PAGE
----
Jun 4, 2019

Exploring the Hudson River Valley

The Hudson River corridor is dotted with a plethora of historical sites along with a variety of other interesting places to visit. Located on a vantage point above the Hudson River, West Point is America's oldest continuously garrisoned Army installation, the nation's first engineering school, and the home of the United States Corps of Cadets since 1802. Built in January 1778 it was the first military post after the signing of the
Declaration of Independence. The motto of West Point "Duty, Honor, & Country" has not changed. The Visitors Center provides an excellent starting point for all visitors to the U.S. Military Academy. Visitors may enter the academy grounds only by guided tours. Besides displays there are videos that are shown every half hour on cadet life and Point’s history. The West Point Museum and bus tour of the Point is a trip through
American history. At Trophy Point see a few links of the chain that crossed the Hudson River preventing the British from invading the rest of New York State. Pointing to the sports field, the guide shared, "Eisenhower was a member of the Century Club. This is where he had to walk off his demerits." In the West Point chapel is the world’s largest church organ with free concerts held at three on Sundays.

In nearby Newburgh visit America's first publicly owned historic site and tour the rooms where American history was made. In the critical months that General George Washington spent at Newburgh, he made some of his most important contributions to shaping the American republic. It was here that Washington rejected the idea of an American monarchy; ended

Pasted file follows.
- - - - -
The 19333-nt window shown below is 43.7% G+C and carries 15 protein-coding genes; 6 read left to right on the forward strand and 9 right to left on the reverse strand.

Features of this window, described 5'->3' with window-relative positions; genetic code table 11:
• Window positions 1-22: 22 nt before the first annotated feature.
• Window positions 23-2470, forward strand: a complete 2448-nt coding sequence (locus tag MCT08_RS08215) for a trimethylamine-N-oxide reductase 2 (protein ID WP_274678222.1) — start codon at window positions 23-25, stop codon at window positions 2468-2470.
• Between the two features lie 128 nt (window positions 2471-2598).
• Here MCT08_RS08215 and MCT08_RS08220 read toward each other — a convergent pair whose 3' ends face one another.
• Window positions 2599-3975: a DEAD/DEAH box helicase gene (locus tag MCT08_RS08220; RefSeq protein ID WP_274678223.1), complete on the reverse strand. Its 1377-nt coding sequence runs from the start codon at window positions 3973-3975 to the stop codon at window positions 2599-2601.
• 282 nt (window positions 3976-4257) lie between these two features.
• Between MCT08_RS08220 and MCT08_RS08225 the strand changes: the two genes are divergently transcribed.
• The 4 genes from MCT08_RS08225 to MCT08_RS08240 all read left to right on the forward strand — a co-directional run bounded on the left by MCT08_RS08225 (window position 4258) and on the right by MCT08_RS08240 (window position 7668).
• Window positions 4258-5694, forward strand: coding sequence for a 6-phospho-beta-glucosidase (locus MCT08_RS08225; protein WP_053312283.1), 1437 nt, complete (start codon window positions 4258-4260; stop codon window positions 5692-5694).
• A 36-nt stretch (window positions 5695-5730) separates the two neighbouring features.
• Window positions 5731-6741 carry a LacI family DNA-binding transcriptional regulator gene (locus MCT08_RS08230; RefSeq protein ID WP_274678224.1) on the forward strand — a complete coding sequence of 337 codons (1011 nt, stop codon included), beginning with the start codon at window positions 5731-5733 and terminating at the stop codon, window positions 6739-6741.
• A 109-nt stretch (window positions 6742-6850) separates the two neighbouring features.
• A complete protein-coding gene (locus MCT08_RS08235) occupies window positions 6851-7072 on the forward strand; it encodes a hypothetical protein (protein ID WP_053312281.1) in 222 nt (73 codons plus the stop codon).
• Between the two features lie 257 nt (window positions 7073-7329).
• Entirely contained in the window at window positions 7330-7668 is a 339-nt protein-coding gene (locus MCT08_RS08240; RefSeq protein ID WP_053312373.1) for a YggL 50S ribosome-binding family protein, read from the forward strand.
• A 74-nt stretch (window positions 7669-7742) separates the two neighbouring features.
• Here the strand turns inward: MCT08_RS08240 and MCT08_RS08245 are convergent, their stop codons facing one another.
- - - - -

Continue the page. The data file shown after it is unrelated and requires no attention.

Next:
the Newburgh Conspiracy, preventing potential military control of the government; created the Badge of Military Merit, forerunner of the Purple Heart; and circulated an influential letter to State Governors outlining the key principals he felt necessary for the new republic. The National Purple Heart Hall of Fame is just a short jaunt away.

The Lower Hudson River area became the playground of the Robber Barons and others.  Visit Lyndhurst 67-acre Greek Revival country “house” of Jay Gould. And, there is “Uncle Freddy’s Cottage on the Hudson” as the family euphemistically called the Beaux-Art Vanderbilt mansion which was modest in comparison with some of the other estates as
it only had 54 rooms. The home of Franklin Roosevelt and the nearby one of his wife, Eleanor, were modest by comparison but still fascinating places to visit. 

The scenery along the Hudson River is stunning, so much so that English-born artist Thomas Cole was so enthralled with the unspoiled landscape of the
Hudson Valley that he painted many works of art that personified the beauty and serenity of the area. His work gained him the status as being the founder of the Hudson River School of Art, a movement that flourished in the mid-19th century creating many landscape artists. At the Thomas Cole National Historic Site in Catskill visitors can tour his house and studios.

Don’t miss the Walkway Over the Hudson River 212 feet above the
river.  The 1-plus mile linear park has great views of the Catskills and Hudson Highlands.  Consider dining at the CIA (Culinary Institute of America) or the historic 1704 Beekman Tavern in Rhinebeck where it is said that the quarrel that led to the duel between Alexander Hamilton and Aaron Burr originated. They also offer accommodations. Explore: there are plenty of other things to see and do.